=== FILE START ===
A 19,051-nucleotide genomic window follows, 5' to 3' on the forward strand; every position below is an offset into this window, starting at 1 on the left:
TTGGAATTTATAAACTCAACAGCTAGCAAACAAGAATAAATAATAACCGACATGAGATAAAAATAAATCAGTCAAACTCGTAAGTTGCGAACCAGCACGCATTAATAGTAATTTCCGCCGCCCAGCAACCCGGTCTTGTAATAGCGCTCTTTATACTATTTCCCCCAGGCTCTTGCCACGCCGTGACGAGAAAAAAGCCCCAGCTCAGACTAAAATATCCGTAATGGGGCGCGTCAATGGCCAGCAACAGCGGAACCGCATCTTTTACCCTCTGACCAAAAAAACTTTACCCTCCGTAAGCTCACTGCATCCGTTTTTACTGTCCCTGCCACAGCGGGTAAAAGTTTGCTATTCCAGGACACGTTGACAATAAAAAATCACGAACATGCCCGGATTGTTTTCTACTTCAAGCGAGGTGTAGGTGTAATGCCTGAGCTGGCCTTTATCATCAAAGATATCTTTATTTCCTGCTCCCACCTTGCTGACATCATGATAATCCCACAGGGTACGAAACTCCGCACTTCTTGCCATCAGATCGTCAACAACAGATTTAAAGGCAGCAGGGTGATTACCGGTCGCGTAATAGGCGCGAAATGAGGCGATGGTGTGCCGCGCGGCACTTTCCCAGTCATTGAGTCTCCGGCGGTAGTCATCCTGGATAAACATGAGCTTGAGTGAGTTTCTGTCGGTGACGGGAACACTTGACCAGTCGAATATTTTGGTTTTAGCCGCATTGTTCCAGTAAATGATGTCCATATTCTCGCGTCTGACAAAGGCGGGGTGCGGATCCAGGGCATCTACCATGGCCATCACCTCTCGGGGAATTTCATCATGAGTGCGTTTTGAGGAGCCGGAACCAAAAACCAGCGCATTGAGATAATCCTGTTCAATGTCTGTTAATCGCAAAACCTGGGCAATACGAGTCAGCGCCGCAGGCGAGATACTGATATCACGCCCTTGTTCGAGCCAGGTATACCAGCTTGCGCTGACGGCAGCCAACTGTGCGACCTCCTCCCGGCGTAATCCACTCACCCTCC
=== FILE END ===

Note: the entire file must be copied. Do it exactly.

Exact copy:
A 19,051-nucleotide genomic window follows, 5' to 3' on the forward strand; every position below is an offset into this window, starting at 1 on the left:
TTGGAATTTATAAACTCAACAGCTAGCAAACAAGAATAAATAATAACCGACATGAGATAAAAATAAATCAGTCAAACTCGTAAGTTGCGAACCAGCACGCATTAATAGTAATTTCCGCCGCCCAGCAACCCGGTCTTGTAATAGCGCTCTTTATACTATTTCCCCCAGGCTCTTGCCACGCCGTGACGAGAAAAAAGCCCCAGCTCAGACTAAAATATCCGTAATGGGGCGCGTCAATGGCCAGCAACAGCGGAACCGCATCTTTTACCCTCTGACCAAAAAAACTTTACCCTCCGTAAGCTCACTGCATCCGTTTTTACTGTCCCTGCCACAGCGGGTAAAAGTTTGCTATTCCAGGACACGTTGACAATAAAAAATCACGAACATGCCCGGATTGTTTTCTACTTCAAGCGAGGTGTAGGTGTAATGCCTGAGCTGGCCTTTATCATCAAAGATATCTTTATTTCCTGCTCCCACCTTGCTGACATCATGATAATCCCACAGGGTACGAAACTCCGCACTTCTTGCCATCAGATCGTCAACAACAGATTTAAAGGCAGCAGGGTGATTACCGGTCGCGTAATAGGCGCGAAATGAGGCGATGGTGTGCCGCGCGGCACTTTCCCAGTCATTGAGTCTCCGGCGGTAGTCATCCTGGATAAACATGAGCTTGAGTGAGTTTCTGTCGGTGACGGGAACACTTGACCAGTCGAATATTTTGGTTTTAGCCGCATTGTTCCAGTAAATGATGTCCATATTCTCGCGTCTGACAAAGGCGGGGTGCGGATCCAGGGCATCTACCATGGCCATCACCTCTCGGGGAATTTCATCATGAGTGCGTTTTGAGGAGCCGGAACCAAAAACCAGCGCATTGAGATAATCCTGTTCAATGTCTGTTAATCGCAAAACCTGGGCAATACGAGTCAGCGCCGCAGGCGAGATACTGATATCACGCCCTTGTTCGAGCCAGGTATACCAGCTTGCGCTGACGGCAGCCAACTGTGCGACCTCCTCCCGGCGTAATCCACTCACCCTCC